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Historical narrative of the canning industry in British Columbia’s southern interior. 2011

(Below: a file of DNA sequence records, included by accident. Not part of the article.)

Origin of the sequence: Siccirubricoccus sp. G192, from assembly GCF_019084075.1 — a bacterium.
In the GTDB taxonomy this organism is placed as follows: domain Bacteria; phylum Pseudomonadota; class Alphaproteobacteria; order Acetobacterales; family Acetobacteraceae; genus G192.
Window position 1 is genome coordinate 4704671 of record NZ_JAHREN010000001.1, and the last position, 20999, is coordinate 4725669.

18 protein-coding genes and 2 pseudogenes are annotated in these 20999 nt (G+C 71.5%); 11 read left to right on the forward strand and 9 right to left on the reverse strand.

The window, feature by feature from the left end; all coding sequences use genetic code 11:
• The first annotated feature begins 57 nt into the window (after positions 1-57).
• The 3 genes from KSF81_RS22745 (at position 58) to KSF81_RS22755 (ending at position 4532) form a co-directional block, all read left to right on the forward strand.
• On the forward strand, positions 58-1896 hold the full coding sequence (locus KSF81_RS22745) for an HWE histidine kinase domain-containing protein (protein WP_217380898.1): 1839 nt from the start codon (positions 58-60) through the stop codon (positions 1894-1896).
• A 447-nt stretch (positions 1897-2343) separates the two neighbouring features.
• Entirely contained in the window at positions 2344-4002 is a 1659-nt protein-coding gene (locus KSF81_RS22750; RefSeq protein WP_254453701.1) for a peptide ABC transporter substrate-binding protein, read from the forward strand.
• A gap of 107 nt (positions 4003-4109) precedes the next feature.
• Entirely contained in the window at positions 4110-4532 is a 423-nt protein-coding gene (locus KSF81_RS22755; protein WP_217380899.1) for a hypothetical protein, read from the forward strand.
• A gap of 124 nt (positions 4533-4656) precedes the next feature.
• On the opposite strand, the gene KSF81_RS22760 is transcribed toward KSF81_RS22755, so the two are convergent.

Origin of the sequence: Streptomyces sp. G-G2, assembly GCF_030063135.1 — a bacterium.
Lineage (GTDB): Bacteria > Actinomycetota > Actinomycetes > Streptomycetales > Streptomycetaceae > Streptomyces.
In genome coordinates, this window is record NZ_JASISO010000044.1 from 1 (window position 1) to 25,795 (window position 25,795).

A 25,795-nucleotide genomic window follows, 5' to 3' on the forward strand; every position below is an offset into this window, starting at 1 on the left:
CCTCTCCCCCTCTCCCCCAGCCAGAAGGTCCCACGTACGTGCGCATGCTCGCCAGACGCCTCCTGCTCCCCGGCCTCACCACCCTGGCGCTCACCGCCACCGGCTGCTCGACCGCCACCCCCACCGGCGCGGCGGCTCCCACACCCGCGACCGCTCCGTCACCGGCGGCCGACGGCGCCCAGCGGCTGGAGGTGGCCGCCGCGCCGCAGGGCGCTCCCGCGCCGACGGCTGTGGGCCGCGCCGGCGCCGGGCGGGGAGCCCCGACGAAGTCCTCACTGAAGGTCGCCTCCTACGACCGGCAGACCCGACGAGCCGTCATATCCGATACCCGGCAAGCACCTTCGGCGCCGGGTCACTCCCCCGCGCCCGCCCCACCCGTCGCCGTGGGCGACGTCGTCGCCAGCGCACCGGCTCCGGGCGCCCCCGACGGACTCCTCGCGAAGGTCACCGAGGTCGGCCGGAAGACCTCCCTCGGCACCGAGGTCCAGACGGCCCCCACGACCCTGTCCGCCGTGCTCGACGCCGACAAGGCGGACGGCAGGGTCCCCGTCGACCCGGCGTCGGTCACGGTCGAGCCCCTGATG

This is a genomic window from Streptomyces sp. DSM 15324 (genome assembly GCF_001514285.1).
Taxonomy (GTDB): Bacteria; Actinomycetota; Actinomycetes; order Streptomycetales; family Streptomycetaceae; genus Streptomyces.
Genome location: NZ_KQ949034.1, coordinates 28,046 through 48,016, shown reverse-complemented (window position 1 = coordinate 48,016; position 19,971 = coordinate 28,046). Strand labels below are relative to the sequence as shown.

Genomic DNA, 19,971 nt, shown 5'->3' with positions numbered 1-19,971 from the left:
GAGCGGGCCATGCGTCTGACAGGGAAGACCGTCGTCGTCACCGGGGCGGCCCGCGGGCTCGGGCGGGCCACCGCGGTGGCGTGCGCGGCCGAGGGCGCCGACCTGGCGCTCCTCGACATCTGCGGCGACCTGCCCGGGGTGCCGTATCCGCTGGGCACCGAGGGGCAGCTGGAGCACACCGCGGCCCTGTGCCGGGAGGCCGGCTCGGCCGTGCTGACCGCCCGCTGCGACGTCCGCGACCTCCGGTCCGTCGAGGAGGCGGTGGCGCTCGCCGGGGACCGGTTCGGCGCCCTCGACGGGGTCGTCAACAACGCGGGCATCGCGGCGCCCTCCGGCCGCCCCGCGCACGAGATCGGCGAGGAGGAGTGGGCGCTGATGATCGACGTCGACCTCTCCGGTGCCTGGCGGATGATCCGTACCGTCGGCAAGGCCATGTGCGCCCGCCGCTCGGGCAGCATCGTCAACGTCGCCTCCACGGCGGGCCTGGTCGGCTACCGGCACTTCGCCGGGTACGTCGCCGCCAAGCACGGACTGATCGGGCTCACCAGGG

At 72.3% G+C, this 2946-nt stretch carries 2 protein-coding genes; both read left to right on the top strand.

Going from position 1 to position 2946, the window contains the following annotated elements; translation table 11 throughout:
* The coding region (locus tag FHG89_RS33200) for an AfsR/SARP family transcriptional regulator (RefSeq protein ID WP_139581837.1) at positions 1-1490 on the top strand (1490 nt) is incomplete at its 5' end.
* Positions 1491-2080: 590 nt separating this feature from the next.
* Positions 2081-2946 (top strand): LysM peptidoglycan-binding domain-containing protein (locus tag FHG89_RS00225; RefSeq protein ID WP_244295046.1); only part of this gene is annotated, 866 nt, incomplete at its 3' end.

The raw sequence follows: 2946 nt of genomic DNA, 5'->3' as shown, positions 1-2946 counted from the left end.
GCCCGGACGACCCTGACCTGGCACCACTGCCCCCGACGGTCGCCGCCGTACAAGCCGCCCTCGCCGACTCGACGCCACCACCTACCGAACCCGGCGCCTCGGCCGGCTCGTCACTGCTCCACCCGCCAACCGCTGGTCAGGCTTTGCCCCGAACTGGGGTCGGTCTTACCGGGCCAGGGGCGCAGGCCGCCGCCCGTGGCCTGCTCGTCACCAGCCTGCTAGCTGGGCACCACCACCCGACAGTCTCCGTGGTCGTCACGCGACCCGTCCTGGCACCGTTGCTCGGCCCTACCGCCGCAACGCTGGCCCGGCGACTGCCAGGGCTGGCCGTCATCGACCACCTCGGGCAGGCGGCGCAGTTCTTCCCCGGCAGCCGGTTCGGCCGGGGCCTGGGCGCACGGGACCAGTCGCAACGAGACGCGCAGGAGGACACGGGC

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Page 1 of 18  Historical narrative of the canning industry in British Columbia’s southern interior Vincent P. Jones Autumn 2010 – History 489  Vincent P. Jones History 489 – Directed Studies Autumn 2010 University of British Columbia                   Historical narrative of the canning industry in British Columbia’s southern interior                        Page 2 of 18  Historical narrative of the canning industry in British Columbia’s southern interior Vincent P. Jones Autumn 2010 – History 489  Introduction British Columbia’s southern interior boasts fertile soil and a wonderful climate that facilitates the growth of fruit. Thus the region was ripe for the development of an agricultural sector. The development of the agricultural sector owed much to the stereotypical ‘pioneer’ character that many of the interior’s early settlers demonstrated. These people were hardworking, resourceful and able to adapt to their surroundings. Furthermore, it logically follows that where successful business endeavours operate other associated industries will develop too. With reference to the British Columbian interior this can refer to the tobacco industry, packing houses, canneries, transportation companies, refrigeration companies, amongst other ventures that have all blossomed at one point in time. This narrative is not intended to be completely comprehensive; however it is intended to give a clear historical overview of what actually happened. I have outlined where most of the interior’s canneries operated, in what years, under what ownership and under what terms they ultimately folded. In this endeavor I am immeasurably indebted to the late Ian F. Greenwood who did much of the initial research that allowed me to go in and have an excellent and solid base from which to begin. I am also indebted to those at the Kelowna Public Archives notably Tara Hurley, Donna Johnson and Executive Director Wayne Wilson.  I am also greatly indebted to my instructor for this course, Dr. James Hull. I also provide a short description on how the interior’s canning industry worked; with reference given to the complex relationship between the canners, growers, marketers and equipment sellers. Page 3 of 18  Historical narrative of the canning industry in British Columbia’s southern interior Vincent P. Jones Autumn 2010 – History 489  The canning industry in the Okanagan can be seen to have existed for about one hundred years. This period can be bookended by two significant events. The first significant event occurred in 1892 and this is where the story of the canning industry in the Okanagan begins. The first cannery, Vernon Canning and Jam Co., was established when Lord and Lady Aberdeen purchased property at Coldstream Ranch in that year. The second significant event occurred when Beaven Canning filed for bankruptcy in 1992. It was the last commercial cannery in the Okanagan. The intervening one hundred years were hugely significant however, and I hope I have done them and Ian’s research and undoubted passion for this subject a measure of justice.  Page 4 of 18  Historical narrative of the canning industry in British Columbia’s southern interior Vincent P. Jones Autumn 2010 – History 489  Source: http://www.jnweb.com/british-columbia/map-bc.html The above map shows most of the places in the interior that will be covered within this narrative. In addition to the above I’ve also included the map below. It shows the Okanagan valley in greater detail. This is useful for acquainting oneself with areas such as Wood Lake that are at times central to the narrative. I found it helpful to acquaint myself with the geography as I tracked the history of the industry.   Page 5 of 18  Historical narrative of the canning industry in British Columbia’s southern interior Vincent P. Jones Autumn 2010 – History 489  Source: http://www.okanagan-now.com/images/okanagan_map.gif  The Canneries – a Narrative In this section I have outlined information for almost every cannery that has ever existed in the Okanagan. I’ve ordered this chronologically. It should be noted that the information on which this narrative is based comes principally from the Ian F. Greenwood collection at the Kelowna Public Archives.  The story of the canning industry in the Okanagan begins in 1892. The first cannery, Vernon Canning and Jam Co., was established when Lord and Lady Aberdeen purchased property at Coldstream Ranch. The Okanagan’s first cannery was established to produce jam, but never entered production commercially. It was in independent operation until 1912/13. In 1913, Dominion Canners purchased the building. The entity that would ultimately become the Dominion Canners housed in Lord and Lady Aberdeen’s former property in Coldstream; was established in 1906 as the Southern Okanagan Cannery Ltd. The company initially canned tomatoes under the Alymer brand, but later canned just fruit. There was a terrible fire at the site in 1919 and operations ceased in 1922. Established in 1908 the Wood Lake Canning Company Ltd. began canning operations in 1909. The operation canned many goods, mostly tomatoes, but also canned peaches, corn, beans and pickles. John K. Ollis was the first President with Egbert Trask as Managing Director and Ed Todd installed, briefly, as manager. Despite its variety the operation almost went into liquidation in 1912. However, the Vernon Fruit Company stepped in and operated the plant for the 1912 season. There were no operations in 1913 or 1914. In 1914 the operation went into liquidation. After the First World War Thomas Page 6 of 18  Historical narrative of the canning industry in British Columbia’s southern interior Vincent P. Jones Autumn 2010 – History 489  Bulman purchased the company’s machinery and transported it to his farm at Ellison. The old Wood Lake Canning Company building was then demolished in 1920. Dominion Canners began production in the Okanagan valley under that name at Peachland in 1909. They took the decision to move to Kelowna in 1910 and became engaged with a company by the name of Western Canners which went into liquidation in 1914. During the Great War Dominion Canners took over operations, and by 1918 had full control of the former Western Canners operation. Operations ceased in 1960. In 1909, two brothers, George and Oscar Fox, established the Kootenay Jam Co. As the name suggests they were producing jam. They sold the property in 1911 and moved to Mission. The original Kootenay Jam Co. building still stands and is a well- preserved heritage building. Meanwhile in Nelson, also in 1909, Jim MacDonald, aka “Long Jim” due to his towering 6’ 7” frame, established the MacDonald Jam Plant. Again, this cannery produced jam and operations continued under the original name until 1953. The company was sold to the National Fruit Company in 1955. In Summerland in 1910 the Smith Cannery was established by Mr. T.J. Smith. The Cannery produced canned tomatoes and peaches. It was taken over by Dominion Canners in 1913 who operated the plant until 1915. Also in 1910, the Okanagan Cannery Co. was established at Okanagan Centre. At this cannery tomatoes, pumpkin and apples were preserved. Operations ceased in 1918. In 1914 a cannery was established in Cawston. This cannery had an extremely checkered history. The plant had more than four owners and had a number of years where it was not in operation. The plant was initially established by the Orser Bros. and was named the Eastern Cannery Co. In 1918 Sutherland and Ritchie of Kelowna began Page 7 of 18  Historical narrative of the canning industry in British Columbia’s southern interior Vincent P. Jones Autumn 2010 – History 489  operating the plant. This arrangement continued for a number of years; yet the plant also remained idle for a number of years too. In 1923 the community of Cawston sold shares and operated it with S.R. Manery in charge. This arrangement continued until 1933 when fierce competition from Dominion Canners forced the plant to close. The cannery remained inactive until 1944. In 1944 Larry Kelly, owner of the Rowcliffe Canning Company in Kelowna, obtained the plant. The original cannery canned only tomatoes, but Kelly continued with not only tomatoes, but asparagus and fruits too. The operation closed in 1959. Also in 1914 Leopold Hayes established the Occidental Cannery in Kelowna. This cannery profited from the misfortune of another cannery: the Okanagan Centre Canning Company. The Okanagan Centre Canning Company had declared bankruptcy and Hayes stepped in and purchased their machinery. Tomatoes and apples were canned at this location, and pumpkin pie filling was also produced. The preserved products were sold to a Winnipeg, Manitoba company by the name of Macdonald’s Consolidated Ltd.  Macdonald’s were very happy with the quality of the product and entered a contract with Occidental. This facilitated the need for mechanic and spatial operational expansion. As mentioned, the relationship between canners, growers, marketers and equipment sellers was a complex one. Part of this complex relationship is evidenced with this cannery as the growers and Macdonald’s slowly purchased the operation over a number of years. In 1929, Safeway entered the western Canadian market and purchased Macdonald’s to be the sole supplier, as wholesaler, to their stores. This was a problem for Occidental. In the year leading up to the purchase Occidental processed 200,000 cases of fruit and vegetables. Ultimately, Occidental decided to sell to Page 8 of 18  Historical narrative of the canning industry in British Columbia’s southern interior Vincent P. Jones Autumn 2010 – History 489  Canadian Canners, a company from Hamilton, Ontario. This decision was taken as a result of Safeway’s entry into the market. The cannery was in operation until 1960. 1914 was a very busy year for cannery start ups. A year later in 1915 another cannery by the name of R.J. Graham Company was established in Vernon in the old Dominion Canners plant. The cannery canned vegetables (onions, carrots and potatoes) and apples. In 1926 Thomas Bulman bought the company’s evaporator and operations ceased that year too. For obvious reasons that I need not labour here cannery start-ups were rare post 1914 and throughout the First World War. However, the war did increase demand for preserved products that could be sent to troops on the front line. In 1918 Pure Foods Products established a cannery in Keremeos. They processed corn and tomatoes for two years before selling the operation to the ubiquitous Dominion Canners in 1920. Dominion operated the plant until 1929, the year of the great depression. Also in Keremeos in the early 1920s was a company by the name of Keremeos Packing Company. The cannery canned tomatoes and some fruit products. In 1920 the Okanagan United Growers Fruit Products Company was established in Vernon. The company operated for two years, producing evaporated apples and cider. However, the local growers became unhappy and operations ceased in 1922. The equipment was sold to Thomas Bulman. In Kelowna, in 1923, Larry Kelly established Rowcliffe Canning. This cannery packed tomatoes, fruits and was an early front runner in the production of apple juice. The plant eventually closed in 1964. Page 9 of 18  Historical narrative of the canning industry in British Columbia’s southern interior Vincent P. Jones Autumn 2010 – History 489  In Summerland in 1924 the Milne family established the Milne cannery. This cannery packed asparagus, cherries, apricots, peaches, pears, plums and tomatoes. This company was very successful even spreading into the U.K. market. The cannery was sold to the Bandeens in 1964. In 1924 Dominion Canners began operations at an Oliver site under the ownership of Frank Eraut. The plant processed tomatoes and changed its name to Canadian Canners in 1931. Operations ceased and the plant closed in 1960. In 1928 Rutland Canners was established by E.L. Cross. This cannery processed tomatoes, vegetables and produced some juice. Unfortunately the plant was destroyed by fire in 1938. Also in 1928 Bulman’s was established in Vernon under the ownership of Thomas Bulman. As with the First World War, another major global event, the Great Depression, facilitated a lull in cannery start-ups in the valley. In 1932, Sunoka Fruit Products Ltd. was established at Summerland. In 1934 Regal Fruit was established eventually taking over Sunoka. Ultimately, Regal went out of business and was taken over by the grower owned B.C. Fruit Processors, what later became Sun Rype. The plant was destroyed by fire in 1947. It was never rebuilt. In Oliver in 1936 Cyril Huntley established the Huntley Bros. Cannery with the help of Jim Stowell. The cannery processed tomatoes and was operated by the family through to the end of the Second World War. Oliver also saw the establishment of Stowell Canning Co. Ltd. in 1936 by Jim Stowell. It came about as the Huntley Bros. looked to move into canned fruit and expand operations. Stowell managed this area of production. Candied fruit and glace cherries were processed. Operations ceased in 1960. Page 10 of 18  Historical narrative of the canning industry in British Columbia’s southern interior Vincent P. Jones Autumn 2010 – History 489  In 1937 the Kelowna based Modern Foods was established. The plant processed dehydrated apples, concentrate, juice and vinegar. The Sun Rype brand was established in 1939. The plant was sold to B.C. Fruit Processors (which later became Sun Rype) in 1946. In 1938 Osoyoos Evaporator was established in Osoyoos. The company was established by H.P. Mahler and M. Huxley. The plant produced dried apples. Unfortunately, the plant burnt down in 1944 and was never rebuilt. At Oliver, also in 1938, Louis Deighton established the L. Deighton cannery where apricots, peaches, pears, apples, prunes, cherries and candied fruit were processed. The plant was sold by Deighton in 1952. Again in 1938 the Vernon Fruit Union was established at Woodsdale. The plant processed apple juice under the O.K. brand before being purchased by B.C. Fruit Processors in 1946. In 1939 Barkwill’s Cannery was established in Summerland. The plant processed apricots, peaches, pears and apples under the AMB and Royal City labels. The company was a champion of innovation and continued operations much longer than many of its counterparts, eventually closing in 1980. In Kelowna in the early 1940s Bill Deighton, brother of Louis, established a cannery with his wife Elga. It was named Deighton Cannery and they processed fruits and vegetables grown on their property. They ceased operations in the early 1950s. Blair Underwood established Garnet Valley Cannery in Summerland in 1942. Along with producing potato chips and popcorn; it also processed tomatoes, cherries, prunes, apricots and peaches. Larry Kelly of the aforementioned Rowcliffe Cannery in Page 11 of 18  Historical narrative of the canning industry in British Columbia’s southern interior Vincent P. Jones Autumn 2010 – History 489  Kelowna purchased the cannery in 1946 and operated it until 1960 at which time it closed. Ewart MacNaughton established MacNaughton Canning Co. in Osoyoos in 1946. It processed apricots, peaches, pears, plums, tomatoes, cherries and various other fruits. The operation was forced to close in 1950 because there was a freeze in 1949 that limited the amount of fruit available for canning. At Summerland in 1946 the Summerland Cooperative Growers Cannery was established. The cannery mainly packed peaches. Ultimately, the outfit was purchased by Safeway in 1948 with operations continuing until 1974. In 1947 Creston Canners was established in Creston. The cannery processed fruit, vegetables and apple juice. The plant closed in 1958 after it was deemed cheaper to transport the product from elsewhere rather than keep a plant in Creston. In 1948 Dennis and Bill Edge established the Edge Brothers Cannery in Okanagan Falls. The cannery processed tomatoes and peaches, but the freeze of 1949 put paid to their operation. In 1951 Mary and Henry Avenarious established the Avenarious Diabetic Cannery. This was a unique operation and was assisted in part by the Summerland Research Station. The operation was run from the Avenarious home. Ultimately the products (fruits and jams with artificial sweeteners) were sold all over the nation until government regulations forced closure in 1955. At Osoyoos in 1954 Canada Packers was established. Canada packers purchased the MacNaughton Cannery after its closure. Cherries, apricots, peaches, tomatoes and Page 12 of 18  Historical narrative of the canning industry in British Columbia’s southern interior Vincent P. Jones Autumn 2010 – History 489  pears were canned at this cannery. Confusingly, the name was changed to York Farms in 1956. The company closed in 1958. In 1957 Lionel Fudge began operating a custom canning operation under the name of Fudge Canning. The company was purchased in 1970 by John Beaven and the name changed to Beaven Canning. The operation continued to focus on custom canning. After three years worth of poor crops, and the limited work that brought, the company filed for bankruptcy in 1992. This was the last of the Okanagan’s commercial canneries.  Analysis  The industry reached its zenith in the 1940s and 50s when there were many independent commercial canneries in the interior (see below chart).   Page 13 of 18  Historical narrative of the canning industry in British Columbia’s southern interior Vincent P. Jones Autumn 2010 – History 489  The above chart shows the number of canneries in existence in the Okanagan by year. Thus, if four canneries opened in one year, but four closed in the following year then the chart will show no change. This is intended to show when the largest number of full time canneries were in operation in the Okanagan. The data used is from the information contained within this narrative. It is clear that the zenith of the canning industry was in the late 1940s and early 1950s when there were at least seventeen canneries in independent commercial operation.  Cannery start-ups in the Okanagan by decade  The above chart shows cannery start-ups within the Okanagan by decade. Cleary, during the years analyzed, 1930-1940 was the decade when cannery ‘start ups’ were most popular.  The relationship between the canners, growers, marketers and equipment sellers. A key component in the Okanagan canning industry was the complex relationship between canners, growers, marketers and those selling equipment within the industry. Page 14 of 18  Historical narrative of the canning industry in British Columbia’s southern interior Vincent P. Jones Autumn 2010 – History 489  This relationship was complex as all four parties relied on each other to a varying degree at one time or another. Moreover, one of the major factors contributing to the complexity of this relationship is the fragile nature of fruit that goes to market. Growers were in the position where once their crops were harvested they quickly needed to sell. This was especially so in the early years when refrigeration was not an option. The aim was to ensure that the fruit was still ripe; thus maximizing their return. Yet this was fraught with difficulty. They not only had to market their goods, but also had to transport them. Often they had to sell, in the words of Ian: “wherever a market could be found and at whatever price the orchardists could get.”1 Naturally, this led to some fairly scandalous prices and practices. This coupled with the ‘see-saw’ nature of agricultural crop returns could spell disaster for some orchardists. Attempts to establish unions to regulate the marketing of goods proved: “unsuccessful and it wasn’t until the early ‘30s… that the BC Fruit Growers Association (BCFGA)… focused its activities on solving the problems of Southern Interior fruit growers.”2 Ultimately these four parties depended on the Okanagan fruit crop and were all interrelated. The creation of BCFGA certainly aided the situation. As irrigation methods and production progressed there were an increasing number of culls. These were items not deemed fit for market. The BCFGA helped secure fair prices for culled apples which were used in the production of apple juice. An example of the power of a unionized industry is evidenced by the price paid for culls. Indeed, “the venture was so successful  1 Simpson, Sharon J and Greenwood, Ian F. Deep Roots, Strong Branches. Manhattan Beach Publishing, Kelowna, B.C. 2006. Page 9. 2 Ibid. Page 9 Page 15 of 18  Historical narrative of the canning industry in British Columbia’s southern interior Vincent P. Jones Autumn 2010 – History 489  that the initial $3.00 per ton [paid for culls]… grew to $22.00 a ton.”3 As with any union organization there were fractious members who wished to have more control and more say over how things were run. Of course, canners and the wider market were not always happy with the prices they had to pay and the BCFGA often got caught in the middle unable to please either side.   Conclusion  The Okanagan fruit canning industry reached its zenith in the late 1940s and early 1950s. Thereafter the industry fell away and had dwindled significantly by the mid- 1960s. From my research it is clear that demand for canned products such as those once produced in the Okanagan has disappeared almost entirely. There exists some small demand, but nothing significant enough to justify a commercial canning operation. The canning industry itself grew and then declined to its present point. However, this is not indicative of the Okanagan fruit/vegetable industry as a whole. The Okanagan fruit/vegetable industry is very adaptable; as the relatively recent shift to wine production demonstrates. The industry has over time grown and consolidated. Sun-Rype is a great example of one of the industry’s great consolidators. Indeed, the fruit/vegetable industry itself is at the mercy of many elements such as weather; crop growth; technological innovations; consumer demand to name but a few. This ensures that the industry has to be responsive and it is. This is most clear in the products that have been produced and offered over the years. Initially, many canneries were canning tomatoes, but at times there was much variety from peaches to onions and asparagus.  Success or failure  3 Ibid. Page 12 Page 16 of 18  Historical narrative of the canning industry in British Columbia’s southern interior Vincent P. Jones Autumn 2010 – History 489  depended on a number of  factors; with consumer reception being just one such factor. Indeed, a great example of the fruit/vegetable industry adapting can be found in its response to technological changes. Technological changes facilitated a greater amount of culls. This led the industry to produce juice. Such adaptability shows the nature of the industry as a whole. Ultimately, Many different products have been tried and varying factors have contributed to the success or failure of a given product. Juice is by far the most popular ‘by-product’ the industry has produced. Over time as ventures became less profitable novel ideas were shelved and a shift towards staple items occurred. This is why the Summerland Research Station was so vital as it provided an outlet for creative production. Overall, what is clear is that the canning industry declined and as with any decline there are many varied reasons for the change. However, from my research and significant secondary reading I believe there are several key causes for the decline. One chief issue is the advancement of transportation and highways. This led to produce being able to travel greater distances. Moreover, this combined with refrigerated trucks allowed produce to be shipped great distances and remain ‘fresh’ thus making the available markets extremely competitive. Now that products had a much greater chance of reaching market fresh the need for preserved goods dwindled. For instance, it became more cost effective for a company like Safeway to maintain a fleet of refrigerated trucks than to hold and maintain a canning company and its premises. As a result, companies like Safeway no longer needed to use canneries as extensively as before and this significantly harmed the industry. Thus, technological advancements in the second half of the 20th century limited the need and demand for canneries. Furthermore, the 1960s was a period of greater government intervention in the food industry and greater government Page 17 of 18  Historical narrative of the canning industry in British Columbia’s southern interior Vincent P. Jones Autumn 2010 – History 489  centralization of the industry as whole. This led to stricter regulations, such as those that affected the Avenarious Diabetic Cannery, and harsher penalties for infractions. For some canneries the cost of implementing the changes was an issue and this led to companies going out of business. With that said, the government funded Summerland Research Station did much to aid and advance the local industry. Under the stewardship of Ted Atkinson in particular the Station assisted local growers and canneries in testing products for market. Thus, government involvement within the industry should not be cast solely in a negative light. Of course, there are other issues that contributed to the decline of the Okanagan fruit canning industry, but from my extensive research I consider these to be the major factors.                         Page 18 of 18  Historical narrative of the canning industry in British Columbia’s southern interior Vincent P. Jones Autumn 2010 – History 489  Sources  Atkinson, F.E. (Ted).“In the Beginning.” 43rd Report of the Okanagan Historical Society 1979. 15-18.  Brown, Martin and Philips, Peter. “Craft Labor and Mechanization in Nineteenth-Century American Canning” Journal of Economic History 46, Sept 1986.  Dendy, David and Kyle, Kathleen M., A Fruitful Century. British Columbia Fruit Growers’ Association, Kelowna, B.C. 1990.  Freidberg, Susanne. Fresh: A Perishable History. Cambridge: Harvard University Press, 2009.  “Inside British Columbia” map. URL: http://www.jnweb.com/british-columbia/map- bc.html.  Kerr, Anne M et al. Okanagan Fruitlands: Land-Use Change Dynamics and the Impact of Federal Programs. Environment Canada: Ottawa, 1985  Newell, Dianne (ed). The Development of the Pacific Salmon-Canning Industry. Montreal and Kingston: McGill-Queen’s University Press, 1989.  “Okanagan Now” map. URL: http://www.okanagan-now.com/images/okanagan_map.gif  Ormsby, Margaret A. “Fruit Marketing in the Okanagan Valley of British Columbia,” Agricultural History 9. April 1935. 80-97  Simpson, Sharon J and Greenwood, Ian F. Deep Roots, Strong Branches. Manhattan Beach Publishing, Kelowna, B.C. 2006  “The Report of the Royal Commission on the Tree-fruit Industry of British Columbia.” Victoria: Queen’s Printer, 1958. pp.650-651  Wilde, Mark William. “Industrialization of Food Processing in the United States, 1860- 1960” Ph.D. Dissertation, University of Delaware, 1988. Chapter 2.